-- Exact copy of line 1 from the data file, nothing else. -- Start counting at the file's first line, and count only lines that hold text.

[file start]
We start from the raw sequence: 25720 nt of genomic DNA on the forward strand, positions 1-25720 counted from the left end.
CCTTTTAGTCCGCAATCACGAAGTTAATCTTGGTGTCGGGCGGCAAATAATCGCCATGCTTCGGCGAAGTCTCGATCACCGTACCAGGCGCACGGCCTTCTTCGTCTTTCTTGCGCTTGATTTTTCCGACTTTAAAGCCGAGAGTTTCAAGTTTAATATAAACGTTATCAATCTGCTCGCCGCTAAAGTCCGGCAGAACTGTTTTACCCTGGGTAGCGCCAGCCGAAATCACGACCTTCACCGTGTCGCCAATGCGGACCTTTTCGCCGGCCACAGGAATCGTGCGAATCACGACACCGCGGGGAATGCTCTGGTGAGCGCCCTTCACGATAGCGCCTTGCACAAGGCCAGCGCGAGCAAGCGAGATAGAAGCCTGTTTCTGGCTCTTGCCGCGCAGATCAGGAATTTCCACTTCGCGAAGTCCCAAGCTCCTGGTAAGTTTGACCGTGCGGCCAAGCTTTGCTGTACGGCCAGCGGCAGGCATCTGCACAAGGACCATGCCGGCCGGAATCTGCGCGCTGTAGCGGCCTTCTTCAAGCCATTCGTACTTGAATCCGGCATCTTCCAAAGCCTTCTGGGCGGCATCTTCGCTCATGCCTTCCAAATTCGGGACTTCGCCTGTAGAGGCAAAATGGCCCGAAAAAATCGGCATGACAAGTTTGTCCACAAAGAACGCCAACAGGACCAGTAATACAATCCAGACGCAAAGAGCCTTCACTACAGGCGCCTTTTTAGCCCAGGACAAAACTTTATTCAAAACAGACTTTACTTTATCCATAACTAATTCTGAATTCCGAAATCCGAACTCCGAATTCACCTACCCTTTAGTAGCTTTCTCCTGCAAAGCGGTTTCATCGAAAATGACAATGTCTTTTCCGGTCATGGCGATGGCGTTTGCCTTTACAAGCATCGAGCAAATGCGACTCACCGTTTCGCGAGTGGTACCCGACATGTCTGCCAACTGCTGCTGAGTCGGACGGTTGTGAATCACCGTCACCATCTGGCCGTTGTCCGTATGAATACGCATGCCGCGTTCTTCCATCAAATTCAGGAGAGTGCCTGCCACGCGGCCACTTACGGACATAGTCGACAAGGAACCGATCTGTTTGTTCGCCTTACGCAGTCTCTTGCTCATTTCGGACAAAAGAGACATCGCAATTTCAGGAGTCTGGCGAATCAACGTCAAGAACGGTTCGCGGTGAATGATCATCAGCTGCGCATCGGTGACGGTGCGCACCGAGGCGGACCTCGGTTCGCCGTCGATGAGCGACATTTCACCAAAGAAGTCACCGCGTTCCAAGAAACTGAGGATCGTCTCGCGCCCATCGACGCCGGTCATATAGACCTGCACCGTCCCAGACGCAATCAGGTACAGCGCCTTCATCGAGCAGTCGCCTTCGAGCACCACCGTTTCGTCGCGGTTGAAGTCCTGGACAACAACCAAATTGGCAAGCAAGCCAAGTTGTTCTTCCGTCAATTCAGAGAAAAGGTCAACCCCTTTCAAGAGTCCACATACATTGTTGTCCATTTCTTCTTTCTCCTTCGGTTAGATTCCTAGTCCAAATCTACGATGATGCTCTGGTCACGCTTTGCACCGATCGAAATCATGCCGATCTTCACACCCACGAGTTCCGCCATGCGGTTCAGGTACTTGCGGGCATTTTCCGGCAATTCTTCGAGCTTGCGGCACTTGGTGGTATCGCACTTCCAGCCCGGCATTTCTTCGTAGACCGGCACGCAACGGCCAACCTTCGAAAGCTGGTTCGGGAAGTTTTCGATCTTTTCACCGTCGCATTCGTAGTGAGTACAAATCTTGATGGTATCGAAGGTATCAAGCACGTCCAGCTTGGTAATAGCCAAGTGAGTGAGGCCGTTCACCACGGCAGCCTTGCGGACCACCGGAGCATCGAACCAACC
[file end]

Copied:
We start from the raw sequence: 25720 nt of genomic DNA on the forward strand, positions 1-25720 counted from the left end.